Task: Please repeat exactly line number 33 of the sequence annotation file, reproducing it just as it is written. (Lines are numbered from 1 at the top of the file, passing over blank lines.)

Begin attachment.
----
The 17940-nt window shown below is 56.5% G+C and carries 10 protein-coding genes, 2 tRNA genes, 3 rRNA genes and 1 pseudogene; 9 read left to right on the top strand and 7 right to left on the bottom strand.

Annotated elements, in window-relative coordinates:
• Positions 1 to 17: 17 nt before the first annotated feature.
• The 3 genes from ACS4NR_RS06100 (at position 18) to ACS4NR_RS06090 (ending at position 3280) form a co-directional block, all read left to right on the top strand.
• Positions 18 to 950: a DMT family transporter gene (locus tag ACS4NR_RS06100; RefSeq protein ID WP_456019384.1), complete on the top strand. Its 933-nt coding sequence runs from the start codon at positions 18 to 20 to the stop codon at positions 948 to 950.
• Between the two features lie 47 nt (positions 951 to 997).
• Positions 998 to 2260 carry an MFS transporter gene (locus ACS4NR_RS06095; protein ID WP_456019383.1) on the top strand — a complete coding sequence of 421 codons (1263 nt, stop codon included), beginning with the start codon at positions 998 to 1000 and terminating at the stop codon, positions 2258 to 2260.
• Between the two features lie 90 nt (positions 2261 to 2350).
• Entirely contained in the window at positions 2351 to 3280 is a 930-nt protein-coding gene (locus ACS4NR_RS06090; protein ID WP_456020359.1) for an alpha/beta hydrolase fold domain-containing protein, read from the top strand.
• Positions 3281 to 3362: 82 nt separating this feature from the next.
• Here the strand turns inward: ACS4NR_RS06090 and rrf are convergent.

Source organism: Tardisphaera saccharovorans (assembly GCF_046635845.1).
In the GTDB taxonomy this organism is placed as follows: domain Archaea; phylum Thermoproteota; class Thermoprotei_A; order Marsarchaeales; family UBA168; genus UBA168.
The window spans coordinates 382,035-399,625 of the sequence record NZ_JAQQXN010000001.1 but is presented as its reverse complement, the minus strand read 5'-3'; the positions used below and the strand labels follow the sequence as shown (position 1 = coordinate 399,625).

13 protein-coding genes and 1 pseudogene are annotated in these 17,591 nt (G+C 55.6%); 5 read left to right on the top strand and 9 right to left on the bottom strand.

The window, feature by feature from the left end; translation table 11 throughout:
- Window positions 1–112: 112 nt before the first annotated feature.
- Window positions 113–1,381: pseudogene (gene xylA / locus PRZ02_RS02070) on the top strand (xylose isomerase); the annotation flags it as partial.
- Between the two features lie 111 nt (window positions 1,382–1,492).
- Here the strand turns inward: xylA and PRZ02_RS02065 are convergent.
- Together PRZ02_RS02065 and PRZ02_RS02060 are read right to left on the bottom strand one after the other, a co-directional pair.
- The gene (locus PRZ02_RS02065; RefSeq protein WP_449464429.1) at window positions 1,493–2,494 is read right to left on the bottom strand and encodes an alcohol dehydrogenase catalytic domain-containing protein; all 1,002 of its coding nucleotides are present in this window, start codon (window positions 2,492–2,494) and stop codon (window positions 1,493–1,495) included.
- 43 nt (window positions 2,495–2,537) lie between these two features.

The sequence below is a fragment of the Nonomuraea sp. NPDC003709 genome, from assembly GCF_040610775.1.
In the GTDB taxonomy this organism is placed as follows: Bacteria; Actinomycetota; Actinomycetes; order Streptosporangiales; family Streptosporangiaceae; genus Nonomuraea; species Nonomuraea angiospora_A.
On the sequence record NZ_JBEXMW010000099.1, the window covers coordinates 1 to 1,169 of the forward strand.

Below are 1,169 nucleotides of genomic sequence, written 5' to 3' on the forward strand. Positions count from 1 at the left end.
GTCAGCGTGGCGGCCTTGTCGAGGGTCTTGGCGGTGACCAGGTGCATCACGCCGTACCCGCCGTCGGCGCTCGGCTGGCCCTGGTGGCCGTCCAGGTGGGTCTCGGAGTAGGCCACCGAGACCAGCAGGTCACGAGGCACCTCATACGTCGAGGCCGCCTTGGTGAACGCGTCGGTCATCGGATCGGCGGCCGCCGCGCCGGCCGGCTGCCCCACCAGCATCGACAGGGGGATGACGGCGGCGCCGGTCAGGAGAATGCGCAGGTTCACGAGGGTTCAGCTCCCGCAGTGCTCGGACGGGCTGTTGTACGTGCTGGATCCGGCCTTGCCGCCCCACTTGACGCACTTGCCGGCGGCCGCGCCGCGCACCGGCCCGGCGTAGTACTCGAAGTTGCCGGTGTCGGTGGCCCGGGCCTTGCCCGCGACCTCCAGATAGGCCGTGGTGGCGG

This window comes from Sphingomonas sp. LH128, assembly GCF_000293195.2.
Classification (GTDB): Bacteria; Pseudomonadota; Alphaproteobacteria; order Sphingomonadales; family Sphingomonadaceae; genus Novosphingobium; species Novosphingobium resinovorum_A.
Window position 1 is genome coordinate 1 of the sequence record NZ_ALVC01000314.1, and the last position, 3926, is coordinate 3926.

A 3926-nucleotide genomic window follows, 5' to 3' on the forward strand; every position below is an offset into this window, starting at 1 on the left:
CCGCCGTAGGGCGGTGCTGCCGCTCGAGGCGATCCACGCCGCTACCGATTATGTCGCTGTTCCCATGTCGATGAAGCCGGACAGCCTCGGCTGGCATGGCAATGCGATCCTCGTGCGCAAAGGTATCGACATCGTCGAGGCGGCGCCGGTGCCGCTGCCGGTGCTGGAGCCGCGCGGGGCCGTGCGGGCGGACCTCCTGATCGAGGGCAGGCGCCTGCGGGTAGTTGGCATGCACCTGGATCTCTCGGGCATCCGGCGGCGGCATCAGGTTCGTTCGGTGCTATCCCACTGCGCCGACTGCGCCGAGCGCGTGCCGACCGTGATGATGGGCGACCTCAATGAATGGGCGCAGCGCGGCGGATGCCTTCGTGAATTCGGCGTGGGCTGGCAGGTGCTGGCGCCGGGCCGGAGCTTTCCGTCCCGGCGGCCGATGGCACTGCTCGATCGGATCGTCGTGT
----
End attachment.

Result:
CCGCCGTAGGGCGGTGCTGCCGCTCGAGGCGATCCACGCCGCTACCGATTATGTCGCTGTTCCCATGTCGATGAAGCCGGACAGCCTCGGCTGGCATGGCAATGCGATCCTCGTGCGCAAAGGTATCGACATCGTCGAGGCGGCGCCGGTGCCGCTGCCGGTGCTGGAGCCGCGCGGGGCCGTGCGGGCGGACCTCCTGATCGAGGGCAGGCGCCTGCGGGTAGTTGGCATGCACCTGGATCTCTCGGGCATCCGGCGGCGGCATCAGGTTCGTTCGGTGCTATCCCACTGCGCCGACTGCGCCGAGCGCGTGCCGACCGTGATGATGGGCGACCTCAATGAATGGGCGCAGCGCGGCGGATGCCTTCGTGAATTCGGCGTGGGCTGGCAGGTGCTGGCGCCGGGCCGGAGCTTTCCGTCCCGGCGGCCGATGGCACTGCTCGATCGGATCGTCGTGT